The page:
Did your mutual fund have a tough week? Did you give up what you made at the beginning of the year in your fund? If you did, I think it is time to consider making some changes. It's no secret that the tech world is a mess, and that most tech stocks are not merely well below their highs of last year, but well below their pre-Internet mania lows. You know me; I want to be underweighted in tech. Who the heck needs it? I am not worried about that train pulling out of the station without me. I am worried about that train crashing.
I want you to examine the pricing of your mutual fund this week and make a determination whether you can handle another year of pain. I usually invest in a two-year time frame with mutuals -- in other words, I give the manager a chance for longer than a year. I think that you can waive that longevity principle when it comes to funds that are massively owning tech.
I would be willing to give someone who is not concentrated in tech two years. But I believe that those who are totally focused on tech, those who just gave up 15% to 20%, don't deserve a lot of your money. I recognize that there is a place for tech within a fund, and a place for tech stocks within a portfolio. I do worry, however, that increasingly we will be hearing about redemptions from these kinds of funds, which will then trigger wholesale selling in the names that are owned.
At that point it becomes a vicious circle, where no one wants to buy the tech stocks that some momentum fund owns because that fund has to liquidate to meet redemptions, which causes more pressure on the stocks themselves. This is a concern of mine with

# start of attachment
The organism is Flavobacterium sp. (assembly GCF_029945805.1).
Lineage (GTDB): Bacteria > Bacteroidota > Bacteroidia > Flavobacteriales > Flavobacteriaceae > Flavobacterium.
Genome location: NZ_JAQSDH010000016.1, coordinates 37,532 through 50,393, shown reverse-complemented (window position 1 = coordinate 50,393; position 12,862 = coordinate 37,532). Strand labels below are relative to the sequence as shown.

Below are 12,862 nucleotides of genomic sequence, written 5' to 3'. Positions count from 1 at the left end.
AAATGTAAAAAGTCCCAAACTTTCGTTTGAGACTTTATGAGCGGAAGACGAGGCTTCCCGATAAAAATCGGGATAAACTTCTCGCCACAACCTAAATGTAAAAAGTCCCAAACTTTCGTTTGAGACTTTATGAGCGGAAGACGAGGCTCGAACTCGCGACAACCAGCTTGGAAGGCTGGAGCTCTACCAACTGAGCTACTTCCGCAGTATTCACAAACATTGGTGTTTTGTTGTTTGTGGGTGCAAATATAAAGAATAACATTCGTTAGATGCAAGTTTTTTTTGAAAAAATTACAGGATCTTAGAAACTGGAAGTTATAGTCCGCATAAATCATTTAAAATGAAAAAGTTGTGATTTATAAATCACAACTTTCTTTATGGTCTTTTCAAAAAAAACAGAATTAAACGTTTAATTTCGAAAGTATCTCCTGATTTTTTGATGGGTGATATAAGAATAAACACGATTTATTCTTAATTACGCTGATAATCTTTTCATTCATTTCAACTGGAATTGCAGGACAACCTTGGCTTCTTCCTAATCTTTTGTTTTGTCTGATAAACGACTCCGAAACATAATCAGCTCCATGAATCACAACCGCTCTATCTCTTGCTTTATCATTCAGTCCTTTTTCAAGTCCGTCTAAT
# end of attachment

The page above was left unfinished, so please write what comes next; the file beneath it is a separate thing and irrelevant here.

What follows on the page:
, for example, a stock I recommended after it got hit off of the newly revised guidance. A caller on my radio show the other day mentioned that he felt Nokia could be under pressure because it is a big holding of
and Janus is underperforming as a fund family. I don't want to take a chance that these funds get into the kind of negative spiral that the dot-com funds got into last year. Take a little off the table next week into what I expect will be a short-covering rally and redeploy it into some of the areas where the risk isn't nearly as great and the reward is somewhat greater.
Don't forget to call into
my radio show tonight at 5 p.m. with questions about the market.
James J. Cramer is a director and co-founder of TheStreet.com. He contributes daily market commentary for TheStreet.com's sites and serves as an adviser to the company's CEO. Outside contributing columnists for TheStreet.com and RealMoney.com, including Cramer, may, from time to time, write about stocks in which they have a position. In such cases, appropriate disclosure is made. While he cannot provide investment advice or recommendations, he invites you to send comments on his column to